WASHINGTON — State agricultural officials are asking Washingtonians to take a closer look at the trees they see this month to help protect the Evergreen State’s natural features from diseases and invasive species. According to the state Department of Natural Resources, August is “National Tree Check Month,” which asks neighbors to seek out signs of harmful insects or unhealthy trees, both around their property and in public spaces.
Officials said August is one of the best months to get an up-close look since it’s often the time of year when damage from pests or disease is most visible. This month’s effort arrives amid a new study on threats to Washington trees, along with recent concerning findings, including sooty bark disease affecting trees at a Tacoma park and the discovery of an Atlas moth in Bellevue.
In June, the Pacific Northwest confirmed the first sighting of an emerald ash borer outside Portland, Ore., a beetle that is fatal to ash trees.
“We have a forest health crisis in Washington, and we know that outbreaks of invasive insects and diseases are one of the leading threats to the long-term health of our forests,” said Hilary Franz, the state’s Commissioner of Public Lands. “Our all lands, all hands approach to forest health means we need everyone pitching in to help protect our forested lands from invasive pests.”
DNR officials said helping out just takes a few minutes out of the day, whether it’s walking around the backyard or visiting a local park, to help state experts track any concerning developments. Residents who suspect they have spotted an invasive species or tree disease can submit a report and photos to the Washington Invasive Species Council at home or on the go. Each report gets reviewed by a scientist.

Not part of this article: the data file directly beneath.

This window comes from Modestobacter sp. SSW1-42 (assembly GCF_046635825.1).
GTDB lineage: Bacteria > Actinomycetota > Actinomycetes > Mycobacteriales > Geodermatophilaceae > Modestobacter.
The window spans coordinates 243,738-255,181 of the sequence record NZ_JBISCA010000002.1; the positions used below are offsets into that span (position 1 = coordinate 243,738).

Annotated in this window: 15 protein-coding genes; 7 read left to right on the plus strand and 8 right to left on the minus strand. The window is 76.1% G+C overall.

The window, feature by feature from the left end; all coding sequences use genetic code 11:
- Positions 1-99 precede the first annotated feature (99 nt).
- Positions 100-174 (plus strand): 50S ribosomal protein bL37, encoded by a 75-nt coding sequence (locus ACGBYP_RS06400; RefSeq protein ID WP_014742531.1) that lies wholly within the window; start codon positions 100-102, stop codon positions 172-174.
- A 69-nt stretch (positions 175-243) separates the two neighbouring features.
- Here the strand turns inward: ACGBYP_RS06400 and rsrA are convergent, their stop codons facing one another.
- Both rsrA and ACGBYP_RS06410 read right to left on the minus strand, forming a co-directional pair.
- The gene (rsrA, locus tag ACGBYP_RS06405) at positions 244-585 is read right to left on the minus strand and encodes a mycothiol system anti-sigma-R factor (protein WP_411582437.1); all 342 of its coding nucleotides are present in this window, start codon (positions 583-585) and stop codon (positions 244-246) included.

“If you already exercise outdoors, walk your dog, or take your kids out to play, try adding a quick check of nearby trees for potential pests,” said Ben Thompson, DNR’s program manager for urban and community forestry. “With kids, you can even turn it into a game. Challenge them to see how many different insects they can find. Kids are great observers; insects also fascinate many children. The reporting app makes it easy to help them file a report.”
Here are the top five things to watch out for in Washington, according to DNR:
Source: Bellevue Patch